We have some connections that suffer very badly from the TCP
'slow start' algorithm. These are connections that will
always be local - they may be MAC-Switch-MAC using RGMII
crossover, they might also be connected via an external
switch. In either case the RTT is most likely to be almost
zero, certainly below 1ms.
The traffic is single packets (carrying another protocol)
so we have Nagle disabled and the send and receive sides
run separately. So the traffic is neither bulk, nor
This means that there is very rarely any unacked data,
so almost every packet is sent using 'slow start'.
If the external switch drops a packet (they do!) then
slow start stops more packets being sent, and nothing
progresses for about 1.5 seconds by which time there
is a significant amount of traffic queued and, in some
cases, data has to be discarded.
Similar issues happen if the receiving system decides
to defer the ack until a timer tick (instead of
sending one after every second packet). In this case
only 4 packets are sent. (We fixed this one be sending
a software ACK every 4 packets.)
Quite cleary the 'slow start' algorithm just doesn't
work in these cases.
I found this https://lkml.org/lkml/2010/4/9/427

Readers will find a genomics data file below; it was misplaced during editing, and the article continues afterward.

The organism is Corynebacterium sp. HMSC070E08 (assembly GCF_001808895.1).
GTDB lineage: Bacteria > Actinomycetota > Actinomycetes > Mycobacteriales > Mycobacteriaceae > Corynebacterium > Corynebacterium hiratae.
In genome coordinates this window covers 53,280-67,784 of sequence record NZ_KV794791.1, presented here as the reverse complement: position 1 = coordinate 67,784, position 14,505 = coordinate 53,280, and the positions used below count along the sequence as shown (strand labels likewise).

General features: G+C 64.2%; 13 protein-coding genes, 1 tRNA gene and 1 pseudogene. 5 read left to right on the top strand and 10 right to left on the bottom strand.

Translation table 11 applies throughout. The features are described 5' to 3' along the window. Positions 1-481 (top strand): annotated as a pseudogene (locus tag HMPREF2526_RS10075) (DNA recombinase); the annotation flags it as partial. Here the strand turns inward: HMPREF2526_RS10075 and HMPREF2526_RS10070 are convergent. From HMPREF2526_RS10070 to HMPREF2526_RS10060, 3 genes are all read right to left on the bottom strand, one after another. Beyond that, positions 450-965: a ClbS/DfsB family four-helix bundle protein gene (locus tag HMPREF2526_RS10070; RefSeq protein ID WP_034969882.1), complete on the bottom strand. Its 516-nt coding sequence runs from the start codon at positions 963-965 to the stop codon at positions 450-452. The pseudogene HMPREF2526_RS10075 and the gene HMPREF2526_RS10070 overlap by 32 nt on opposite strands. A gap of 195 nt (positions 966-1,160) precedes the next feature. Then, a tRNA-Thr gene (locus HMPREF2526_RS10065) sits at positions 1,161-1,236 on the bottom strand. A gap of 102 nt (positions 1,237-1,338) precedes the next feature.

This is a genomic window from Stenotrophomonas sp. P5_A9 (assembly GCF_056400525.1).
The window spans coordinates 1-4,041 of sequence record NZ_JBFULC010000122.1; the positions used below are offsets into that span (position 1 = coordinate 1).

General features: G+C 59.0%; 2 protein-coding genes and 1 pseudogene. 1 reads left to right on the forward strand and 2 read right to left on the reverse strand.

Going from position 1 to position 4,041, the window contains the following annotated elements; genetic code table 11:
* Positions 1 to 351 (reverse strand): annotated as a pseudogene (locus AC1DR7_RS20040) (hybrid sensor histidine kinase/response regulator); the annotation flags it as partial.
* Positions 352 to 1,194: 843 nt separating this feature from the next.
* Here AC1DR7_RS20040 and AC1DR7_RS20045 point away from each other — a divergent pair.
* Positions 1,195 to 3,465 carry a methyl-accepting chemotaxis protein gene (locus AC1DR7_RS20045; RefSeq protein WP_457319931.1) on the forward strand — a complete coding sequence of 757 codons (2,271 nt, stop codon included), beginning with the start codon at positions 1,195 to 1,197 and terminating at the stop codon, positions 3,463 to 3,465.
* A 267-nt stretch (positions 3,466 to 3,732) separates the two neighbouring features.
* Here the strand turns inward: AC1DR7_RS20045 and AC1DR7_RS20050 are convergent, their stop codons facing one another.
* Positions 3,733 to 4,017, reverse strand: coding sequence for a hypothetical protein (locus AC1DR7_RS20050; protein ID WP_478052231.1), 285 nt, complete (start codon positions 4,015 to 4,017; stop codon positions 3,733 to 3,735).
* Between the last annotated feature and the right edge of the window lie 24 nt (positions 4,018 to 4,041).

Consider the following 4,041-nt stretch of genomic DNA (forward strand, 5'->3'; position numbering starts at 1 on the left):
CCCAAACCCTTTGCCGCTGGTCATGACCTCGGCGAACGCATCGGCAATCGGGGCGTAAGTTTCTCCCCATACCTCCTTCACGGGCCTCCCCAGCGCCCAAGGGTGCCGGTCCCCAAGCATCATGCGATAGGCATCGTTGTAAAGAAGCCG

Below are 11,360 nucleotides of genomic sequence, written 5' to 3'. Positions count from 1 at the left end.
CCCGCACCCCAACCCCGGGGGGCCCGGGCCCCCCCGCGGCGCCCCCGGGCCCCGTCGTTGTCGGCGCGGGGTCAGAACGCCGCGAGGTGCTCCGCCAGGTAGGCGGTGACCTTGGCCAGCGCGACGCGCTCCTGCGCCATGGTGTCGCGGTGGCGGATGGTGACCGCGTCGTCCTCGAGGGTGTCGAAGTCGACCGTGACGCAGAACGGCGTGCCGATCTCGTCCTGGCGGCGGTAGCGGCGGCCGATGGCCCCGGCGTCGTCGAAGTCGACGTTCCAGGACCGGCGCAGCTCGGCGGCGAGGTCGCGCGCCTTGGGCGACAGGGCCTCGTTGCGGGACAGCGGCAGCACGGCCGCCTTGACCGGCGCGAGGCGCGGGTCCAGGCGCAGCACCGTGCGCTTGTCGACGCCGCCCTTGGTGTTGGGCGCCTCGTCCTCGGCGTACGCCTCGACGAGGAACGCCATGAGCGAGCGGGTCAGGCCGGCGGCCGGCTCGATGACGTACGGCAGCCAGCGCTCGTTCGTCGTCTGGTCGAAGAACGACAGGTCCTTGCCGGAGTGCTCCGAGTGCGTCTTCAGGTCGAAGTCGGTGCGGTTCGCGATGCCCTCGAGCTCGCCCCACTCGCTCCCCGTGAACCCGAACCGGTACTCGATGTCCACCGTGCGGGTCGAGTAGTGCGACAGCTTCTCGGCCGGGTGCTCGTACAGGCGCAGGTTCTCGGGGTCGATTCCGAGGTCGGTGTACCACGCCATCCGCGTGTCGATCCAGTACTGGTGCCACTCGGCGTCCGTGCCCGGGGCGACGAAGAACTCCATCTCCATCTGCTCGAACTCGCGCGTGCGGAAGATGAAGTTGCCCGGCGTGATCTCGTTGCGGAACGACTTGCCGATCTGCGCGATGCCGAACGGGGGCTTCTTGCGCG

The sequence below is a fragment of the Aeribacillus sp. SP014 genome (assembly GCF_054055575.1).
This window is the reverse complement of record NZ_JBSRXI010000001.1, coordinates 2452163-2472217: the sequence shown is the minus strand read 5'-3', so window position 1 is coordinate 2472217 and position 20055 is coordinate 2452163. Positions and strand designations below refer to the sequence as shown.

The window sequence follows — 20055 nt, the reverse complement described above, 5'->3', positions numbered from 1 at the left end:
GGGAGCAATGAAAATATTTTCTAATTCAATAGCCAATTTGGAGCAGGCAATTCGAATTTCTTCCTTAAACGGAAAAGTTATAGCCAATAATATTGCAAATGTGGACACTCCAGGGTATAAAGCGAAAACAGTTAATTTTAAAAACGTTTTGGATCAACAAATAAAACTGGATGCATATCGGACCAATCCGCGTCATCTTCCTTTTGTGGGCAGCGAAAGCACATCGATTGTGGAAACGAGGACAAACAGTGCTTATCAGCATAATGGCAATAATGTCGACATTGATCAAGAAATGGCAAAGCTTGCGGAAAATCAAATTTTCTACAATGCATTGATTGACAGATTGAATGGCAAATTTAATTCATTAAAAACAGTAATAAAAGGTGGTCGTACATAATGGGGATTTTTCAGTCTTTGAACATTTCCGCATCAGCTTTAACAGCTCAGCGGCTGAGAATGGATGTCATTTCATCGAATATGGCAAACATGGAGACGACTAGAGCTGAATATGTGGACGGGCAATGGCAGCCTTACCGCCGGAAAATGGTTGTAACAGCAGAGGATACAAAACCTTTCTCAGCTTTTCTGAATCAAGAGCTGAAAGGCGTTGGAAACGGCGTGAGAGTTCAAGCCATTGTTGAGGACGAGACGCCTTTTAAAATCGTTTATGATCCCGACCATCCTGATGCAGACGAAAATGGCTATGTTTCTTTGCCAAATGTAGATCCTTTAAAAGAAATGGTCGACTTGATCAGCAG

discussion about a socket option to disable slow start.
But it seems that some people are completely against the idea.
I'd have thought that the global option would be more of a
problem - since that will affect ftp connections to remote
hosts where slow start is alomost certainly benefitial.
I'd have thought it would be sensible to allow one (or more)
of the following (either as a sysctl, socket option, or
1) Disable slow start for the local subnet.
2) Disable slow start for connections with very low RTT.
3) Disable slow start for a minimum period with no traffic
(after the last packet is acked).
I'm not sure of the resolution used by the Linux RTT
calculations. I know NetBSD had a recent set of patches
to fix calculation errors with low RTT because the code
had been written when all RTT were much longer.
(Copied to linuxppc-dev because I'm subscribed to it.)
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